More information on the Common Rule is available on our blog.
By Lynn L. Bergeson and Margaret R. Graham
On January 19, 2017, the U.S. Environmental Protection Agency (EPA), together with a host of other federal agencies, announced revisions via a final rule to modernize, strengthen, and make more effective the Federal Policy for the Protection of Human Subjects that was originally promulgated as a Common Rule in 1991. 82 Fed. Reg. 7151. The Federal Register publication states that this final rule is intended to “better protect human subjects involved in research, while facilitating valuable research and reducing burden, delay, and ambiguity for investigators, and “these revisions are an effort to modernize, simplify, and enhance the current system of oversight.” The rule will become effective on January 19, 2018. The compliance date is also January 19, 2018, with some exceptions.
The final rule differs in important ways from the proposed rule issued on September 8, 2015; most significantly, several proposals are not being adopted. Other minor changes have been to improve the rule and for purposes of clarity and accuracy. Some of the changes include:
- It does not adopt the proposal to require that research involving nonidentified biospecimens be subject to the Common Rule, and that consent would need to be obtained in order to conduct such research.
- To the extent some of the proposals relied on standards that had not yet been proposed, the final rule either does not adopt those proposals or includes revisions to eliminate such reliance.
- It does not expand the policy to cover clinical trials that are not federally funded.
- It does not adopt the proposed new concept of ‘‘excluded’’ activities. Generally, activities proposed to be excluded are now either described as not satisfying the definition of what constitutes research under the regulations or are classified as exempt.
- The proposed revisions to the exemption categories have been modified to better align with the longstanding ordering in the final rule. It does not include the proposed requirement that exemption determinations need to be made in specified ways.
- It does not include the proposed standardized privacy safeguards for identifiable private information and identifiable biospecimens.
- It does not adopt the most restrictive proposed criteria for obtaining a waiver of the consent requirements relating to research with identifiable biospecimens.
The final rule makes the following significant changes to the Common Rule:
- Establishes new requirements regarding the information that must be given to prospective research subjects as part of the informed consent process.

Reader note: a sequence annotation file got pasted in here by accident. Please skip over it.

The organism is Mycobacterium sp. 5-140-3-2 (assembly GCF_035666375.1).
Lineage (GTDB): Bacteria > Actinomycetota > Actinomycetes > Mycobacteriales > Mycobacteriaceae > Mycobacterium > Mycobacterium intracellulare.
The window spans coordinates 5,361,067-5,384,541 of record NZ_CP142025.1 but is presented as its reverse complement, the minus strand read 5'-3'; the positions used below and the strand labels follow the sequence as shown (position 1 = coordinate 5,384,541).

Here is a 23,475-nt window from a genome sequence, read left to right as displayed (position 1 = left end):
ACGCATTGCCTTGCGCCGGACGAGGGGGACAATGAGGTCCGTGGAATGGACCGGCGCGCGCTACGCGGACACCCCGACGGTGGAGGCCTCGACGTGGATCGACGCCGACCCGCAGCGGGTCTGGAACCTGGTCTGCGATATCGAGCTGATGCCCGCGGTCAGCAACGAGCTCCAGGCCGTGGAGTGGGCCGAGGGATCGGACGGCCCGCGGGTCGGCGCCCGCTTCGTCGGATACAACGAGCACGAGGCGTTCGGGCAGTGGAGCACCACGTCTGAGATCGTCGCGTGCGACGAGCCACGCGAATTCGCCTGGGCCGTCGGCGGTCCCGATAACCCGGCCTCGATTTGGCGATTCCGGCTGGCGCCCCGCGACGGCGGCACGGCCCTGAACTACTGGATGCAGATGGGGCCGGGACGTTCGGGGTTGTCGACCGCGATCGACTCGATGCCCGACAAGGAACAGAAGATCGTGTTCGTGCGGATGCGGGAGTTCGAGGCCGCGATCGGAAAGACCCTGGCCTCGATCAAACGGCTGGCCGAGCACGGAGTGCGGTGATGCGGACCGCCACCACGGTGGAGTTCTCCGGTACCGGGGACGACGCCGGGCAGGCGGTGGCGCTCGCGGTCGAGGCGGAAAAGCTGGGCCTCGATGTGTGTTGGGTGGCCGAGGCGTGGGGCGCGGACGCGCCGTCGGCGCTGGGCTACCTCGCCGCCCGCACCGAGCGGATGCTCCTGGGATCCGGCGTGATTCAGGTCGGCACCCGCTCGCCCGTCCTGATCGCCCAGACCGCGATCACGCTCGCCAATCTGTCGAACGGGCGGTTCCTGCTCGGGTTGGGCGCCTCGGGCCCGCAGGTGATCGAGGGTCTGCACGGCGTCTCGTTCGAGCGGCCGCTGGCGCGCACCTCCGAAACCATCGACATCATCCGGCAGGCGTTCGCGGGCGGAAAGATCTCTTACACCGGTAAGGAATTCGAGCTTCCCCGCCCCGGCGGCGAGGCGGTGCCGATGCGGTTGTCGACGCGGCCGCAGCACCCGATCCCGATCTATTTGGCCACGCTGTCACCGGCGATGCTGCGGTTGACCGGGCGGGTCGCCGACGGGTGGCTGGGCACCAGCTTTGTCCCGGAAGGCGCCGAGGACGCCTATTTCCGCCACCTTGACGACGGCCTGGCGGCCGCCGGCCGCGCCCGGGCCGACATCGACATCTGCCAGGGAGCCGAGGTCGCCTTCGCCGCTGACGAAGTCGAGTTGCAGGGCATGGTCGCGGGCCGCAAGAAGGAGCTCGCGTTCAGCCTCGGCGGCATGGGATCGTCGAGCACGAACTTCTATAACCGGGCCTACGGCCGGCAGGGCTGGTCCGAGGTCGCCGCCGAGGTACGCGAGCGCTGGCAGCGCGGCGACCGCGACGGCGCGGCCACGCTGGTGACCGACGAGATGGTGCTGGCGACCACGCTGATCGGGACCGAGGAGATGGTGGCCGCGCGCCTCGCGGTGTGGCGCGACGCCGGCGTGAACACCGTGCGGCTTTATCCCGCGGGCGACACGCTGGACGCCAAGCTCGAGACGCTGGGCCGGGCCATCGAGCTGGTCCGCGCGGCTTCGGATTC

- Allows the use of broad consent (i.e., seeking prospective consent to unspecified future research) from a subject for storage, maintenance, and secondary research use of identifiable private information and identifiable biospecimens. Broad consent will be an optional alternative that an investigator may choose instead of, for example, conducting the research on nonidentified information and nonidentified biospecimens, having an institutional review board (IRB) waive the requirement for informed consent, or obtaining consent for a specific study.
- Establishes new exempt categories of research based on their risk profile. Under some of the new categories, exempt research would be required to undergo limited IRB review to ensure that there are adequate privacy safeguards for identifiable private information and identifiable biospecimens.
- Creates a requirement for U.S.-based institutions engaged in cooperative research to use a single IRB for that portion of the research that takes place within the United States, with certain exceptions. This requirement becomes effective three years after publication of the final rule.
- Removes the requirement to conduct continuing review of ongoing research for studies that undergo expedited review and for studies that have completed study interventions and are merely analyzing study data or involve only observational follow up in conjunction with standard clinical care.
More information on the Federal Policy for the Protection of Human Subjects is available on the U.S. Department of Health & Human Services’ website.